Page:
But They Don’t Know My Business
Charles Darwin is often quoted as saying, “It is not the strongest of the species that survives, nor the most intelligent that survives. It is the one that is most adaptable to change.” Darwin never said exactly that—it’s a paraphrase of his conclusions. But it makes the point.
Nothing will affect a company’s prospects more than its ability to adapt to the rapid, disruptive change—to Darwinism in the extreme—that is redefining our industry.
Adapting to change begins by building a robust network of business intelligence drawn, as one Epicomm State of the Industry participant says so well, “from the marketplace to the shop floor.” Our network should center around our best clients and prospects, because no voice is more important to our business, and include employees, suppliers, peer groups, trade associations, the business press, and the trade press.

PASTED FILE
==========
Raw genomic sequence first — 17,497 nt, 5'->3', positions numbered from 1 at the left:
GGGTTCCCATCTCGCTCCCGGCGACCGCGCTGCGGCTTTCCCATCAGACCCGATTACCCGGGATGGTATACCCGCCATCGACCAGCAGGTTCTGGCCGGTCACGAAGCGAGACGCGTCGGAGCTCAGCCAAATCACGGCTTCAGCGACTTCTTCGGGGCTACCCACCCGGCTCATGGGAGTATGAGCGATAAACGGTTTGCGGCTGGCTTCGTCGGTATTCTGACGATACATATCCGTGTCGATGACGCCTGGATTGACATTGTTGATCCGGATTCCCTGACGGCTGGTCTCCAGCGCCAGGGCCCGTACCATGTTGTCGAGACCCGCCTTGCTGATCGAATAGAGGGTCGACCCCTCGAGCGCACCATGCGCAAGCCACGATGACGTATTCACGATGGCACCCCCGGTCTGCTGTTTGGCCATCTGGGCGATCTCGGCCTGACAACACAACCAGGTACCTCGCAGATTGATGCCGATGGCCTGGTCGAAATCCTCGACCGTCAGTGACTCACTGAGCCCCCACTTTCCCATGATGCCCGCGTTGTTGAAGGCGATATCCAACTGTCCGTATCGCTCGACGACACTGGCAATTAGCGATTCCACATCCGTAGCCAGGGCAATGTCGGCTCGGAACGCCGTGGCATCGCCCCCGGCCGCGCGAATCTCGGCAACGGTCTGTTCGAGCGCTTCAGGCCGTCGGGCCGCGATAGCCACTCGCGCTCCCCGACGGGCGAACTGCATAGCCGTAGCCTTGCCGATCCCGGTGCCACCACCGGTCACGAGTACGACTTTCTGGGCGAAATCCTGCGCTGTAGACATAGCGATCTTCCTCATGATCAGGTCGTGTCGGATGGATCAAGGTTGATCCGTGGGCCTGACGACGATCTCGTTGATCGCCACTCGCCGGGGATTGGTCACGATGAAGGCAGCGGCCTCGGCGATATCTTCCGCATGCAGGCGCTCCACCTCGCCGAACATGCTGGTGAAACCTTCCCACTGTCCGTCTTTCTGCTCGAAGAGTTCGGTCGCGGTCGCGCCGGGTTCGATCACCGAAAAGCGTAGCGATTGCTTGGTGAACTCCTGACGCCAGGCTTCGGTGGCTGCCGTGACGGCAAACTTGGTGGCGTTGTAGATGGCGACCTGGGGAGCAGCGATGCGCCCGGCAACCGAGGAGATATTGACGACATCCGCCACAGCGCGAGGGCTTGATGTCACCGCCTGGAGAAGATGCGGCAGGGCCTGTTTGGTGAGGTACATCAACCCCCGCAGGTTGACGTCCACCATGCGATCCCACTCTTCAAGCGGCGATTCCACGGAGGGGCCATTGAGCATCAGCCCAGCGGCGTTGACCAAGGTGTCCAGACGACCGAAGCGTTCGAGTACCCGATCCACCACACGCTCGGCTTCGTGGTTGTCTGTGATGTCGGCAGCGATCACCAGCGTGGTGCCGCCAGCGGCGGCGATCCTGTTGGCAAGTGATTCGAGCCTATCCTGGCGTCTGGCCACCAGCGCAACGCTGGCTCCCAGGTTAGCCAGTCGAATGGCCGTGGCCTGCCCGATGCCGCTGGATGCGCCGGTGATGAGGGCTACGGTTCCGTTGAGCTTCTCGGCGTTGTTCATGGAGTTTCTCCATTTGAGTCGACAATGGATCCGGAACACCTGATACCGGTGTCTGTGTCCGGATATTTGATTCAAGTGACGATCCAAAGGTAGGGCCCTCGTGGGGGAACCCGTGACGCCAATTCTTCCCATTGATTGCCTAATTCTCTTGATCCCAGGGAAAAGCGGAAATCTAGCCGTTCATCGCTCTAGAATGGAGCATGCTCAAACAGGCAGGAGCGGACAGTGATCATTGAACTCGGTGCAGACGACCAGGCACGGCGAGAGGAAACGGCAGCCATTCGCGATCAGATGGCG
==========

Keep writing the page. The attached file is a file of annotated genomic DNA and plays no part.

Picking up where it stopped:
But that isn’t enough, according to Ronald S. Burt, professor at University of Chicago Booth School of Business and an expert on the development of professional networks. In “Neighbor Networks,” chicagobooth.edu/capideas/oct09/2.aspx, Professor Burt emphasizes that networks are most effective when they include people “who think differently from you.”
How many of those people do we have in our networks? How many are from outside our profession, market, or industry? Have we excluded people who are knowledgeable and thought-provoking but just don’t know our business? The experts say we should reconsider. Our networks—and so our ability to make the profound changes in our industry an opportunity rather than a threat—will benefit greatly.